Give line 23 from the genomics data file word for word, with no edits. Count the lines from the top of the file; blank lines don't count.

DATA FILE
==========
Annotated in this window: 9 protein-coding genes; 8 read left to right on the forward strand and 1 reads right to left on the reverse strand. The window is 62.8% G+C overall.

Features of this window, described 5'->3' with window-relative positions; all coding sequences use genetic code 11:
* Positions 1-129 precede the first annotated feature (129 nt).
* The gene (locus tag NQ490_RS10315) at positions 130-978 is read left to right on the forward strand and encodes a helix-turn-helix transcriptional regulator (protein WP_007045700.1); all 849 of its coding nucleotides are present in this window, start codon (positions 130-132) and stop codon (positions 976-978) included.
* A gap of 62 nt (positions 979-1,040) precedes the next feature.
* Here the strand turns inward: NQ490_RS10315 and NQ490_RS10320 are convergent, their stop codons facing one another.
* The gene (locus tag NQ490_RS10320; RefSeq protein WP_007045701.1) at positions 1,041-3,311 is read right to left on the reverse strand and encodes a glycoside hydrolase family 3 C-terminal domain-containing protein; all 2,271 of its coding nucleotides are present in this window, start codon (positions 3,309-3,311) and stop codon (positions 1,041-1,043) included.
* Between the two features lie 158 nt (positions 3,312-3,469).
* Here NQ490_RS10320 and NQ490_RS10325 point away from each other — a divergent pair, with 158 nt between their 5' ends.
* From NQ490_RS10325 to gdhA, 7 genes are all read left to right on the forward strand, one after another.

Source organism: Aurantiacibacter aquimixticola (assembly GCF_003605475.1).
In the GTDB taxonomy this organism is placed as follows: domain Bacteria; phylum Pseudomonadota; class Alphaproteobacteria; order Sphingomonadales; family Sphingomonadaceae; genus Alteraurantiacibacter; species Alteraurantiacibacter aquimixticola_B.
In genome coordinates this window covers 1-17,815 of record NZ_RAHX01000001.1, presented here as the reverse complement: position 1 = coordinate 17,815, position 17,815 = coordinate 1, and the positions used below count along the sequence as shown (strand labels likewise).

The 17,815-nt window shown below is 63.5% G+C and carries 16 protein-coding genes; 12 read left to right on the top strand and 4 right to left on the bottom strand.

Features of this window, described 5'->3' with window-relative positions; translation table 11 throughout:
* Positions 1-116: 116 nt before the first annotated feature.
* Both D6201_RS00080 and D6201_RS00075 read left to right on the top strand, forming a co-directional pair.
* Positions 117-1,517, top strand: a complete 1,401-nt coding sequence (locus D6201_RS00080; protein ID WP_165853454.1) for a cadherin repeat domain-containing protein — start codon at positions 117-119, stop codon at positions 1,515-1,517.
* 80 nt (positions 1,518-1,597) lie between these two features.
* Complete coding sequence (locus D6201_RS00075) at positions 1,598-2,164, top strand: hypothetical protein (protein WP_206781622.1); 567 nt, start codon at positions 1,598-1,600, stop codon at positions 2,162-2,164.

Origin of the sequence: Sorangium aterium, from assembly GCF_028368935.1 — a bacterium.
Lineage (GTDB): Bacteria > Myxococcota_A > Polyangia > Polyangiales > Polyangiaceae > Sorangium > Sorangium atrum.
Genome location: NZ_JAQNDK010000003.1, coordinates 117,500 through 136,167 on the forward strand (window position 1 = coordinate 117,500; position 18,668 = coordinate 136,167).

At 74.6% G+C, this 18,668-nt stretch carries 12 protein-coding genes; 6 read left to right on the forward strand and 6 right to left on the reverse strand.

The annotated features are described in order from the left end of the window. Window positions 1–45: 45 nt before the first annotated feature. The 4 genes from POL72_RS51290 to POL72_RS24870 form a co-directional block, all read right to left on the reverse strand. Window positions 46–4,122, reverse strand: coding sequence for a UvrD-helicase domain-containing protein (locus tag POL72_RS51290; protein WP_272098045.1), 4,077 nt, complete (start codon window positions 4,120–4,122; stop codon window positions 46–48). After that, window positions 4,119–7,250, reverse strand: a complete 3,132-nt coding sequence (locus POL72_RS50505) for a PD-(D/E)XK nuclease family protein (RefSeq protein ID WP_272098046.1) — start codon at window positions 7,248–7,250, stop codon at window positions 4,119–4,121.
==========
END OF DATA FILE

Genome location: NZ_JAQNDK010000003.1, coordinates 117,500 through 136,167 on the forward strand (window position 1 = coordinate 117,500; position 18,668 = coordinate 136,167).